Zen and the Art of Motorcycle Maintenance by Robert M. Pirsig

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Zen and the Art of Motorcycle Maintenance: An Inquiry into Values is the first of Robert M. Pirsig's texts in which he explores his Metaphysics of Quality. The 1974 book describes, in first person, a 17-day motorcycle journey across the United States by the author (though he is not identified in the book) and his son Chris, joined for the first nine days by close friends John and Sylvia Sutherland. The trip is punctuated by numerous philosophical discussions, referred to as Chautauquas by the author, on topics including epistemology, ethical emotivism and the philosophy of science. The book sold over 4 million copies in twenty-seven languages and was described by the press as "the most widely read philosophy book, ever." It was originally rejected by 121 publishers, more than any other bestselling book, according to the Guinness Book of Records. The title is an incongruous play on the title of the book Zen in the Art of Archery by Eugen Herrigel. In its introduction, Pirsig explains that, despite its title, "it should in no way be associated with that great body of factual information relating to orthodox Zen Buddhist practice. It's not very factual on motorcycles, either."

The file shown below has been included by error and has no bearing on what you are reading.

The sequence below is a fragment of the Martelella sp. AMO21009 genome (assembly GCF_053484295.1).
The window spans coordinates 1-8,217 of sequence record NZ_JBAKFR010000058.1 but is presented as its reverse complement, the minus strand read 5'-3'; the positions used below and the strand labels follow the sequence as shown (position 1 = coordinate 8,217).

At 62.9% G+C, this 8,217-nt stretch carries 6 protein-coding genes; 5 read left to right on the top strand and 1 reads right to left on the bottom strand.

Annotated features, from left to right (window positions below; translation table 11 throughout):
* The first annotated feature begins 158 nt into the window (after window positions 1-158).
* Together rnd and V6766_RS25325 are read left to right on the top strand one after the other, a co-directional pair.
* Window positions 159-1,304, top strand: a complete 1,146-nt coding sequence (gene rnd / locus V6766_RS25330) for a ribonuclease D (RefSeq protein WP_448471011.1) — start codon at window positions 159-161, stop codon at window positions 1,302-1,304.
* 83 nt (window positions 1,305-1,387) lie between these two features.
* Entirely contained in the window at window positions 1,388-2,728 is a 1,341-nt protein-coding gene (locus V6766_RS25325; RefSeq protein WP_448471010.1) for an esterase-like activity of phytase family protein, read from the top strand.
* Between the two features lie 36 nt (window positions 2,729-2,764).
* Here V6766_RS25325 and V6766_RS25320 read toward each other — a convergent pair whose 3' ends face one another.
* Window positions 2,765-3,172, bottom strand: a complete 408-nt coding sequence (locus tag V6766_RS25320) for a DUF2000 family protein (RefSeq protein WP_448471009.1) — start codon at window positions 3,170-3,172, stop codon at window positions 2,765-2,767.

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The 282nd greatest nonfiction book of all time

This book is on the following lists:

  1. - 68th on Waterstone's Books of the Century (LibraryThing)
  2. - 110 Best Books: The Perfect Library (The Telegraph)
  3. - 100 Major Works of Modern Creative Nonfiction (About.com)
  4. - 50 Books to (Re-)Read at 50 (nextavenue)
  5. - Select 100 (University of Wisconsin-Milwaukee)

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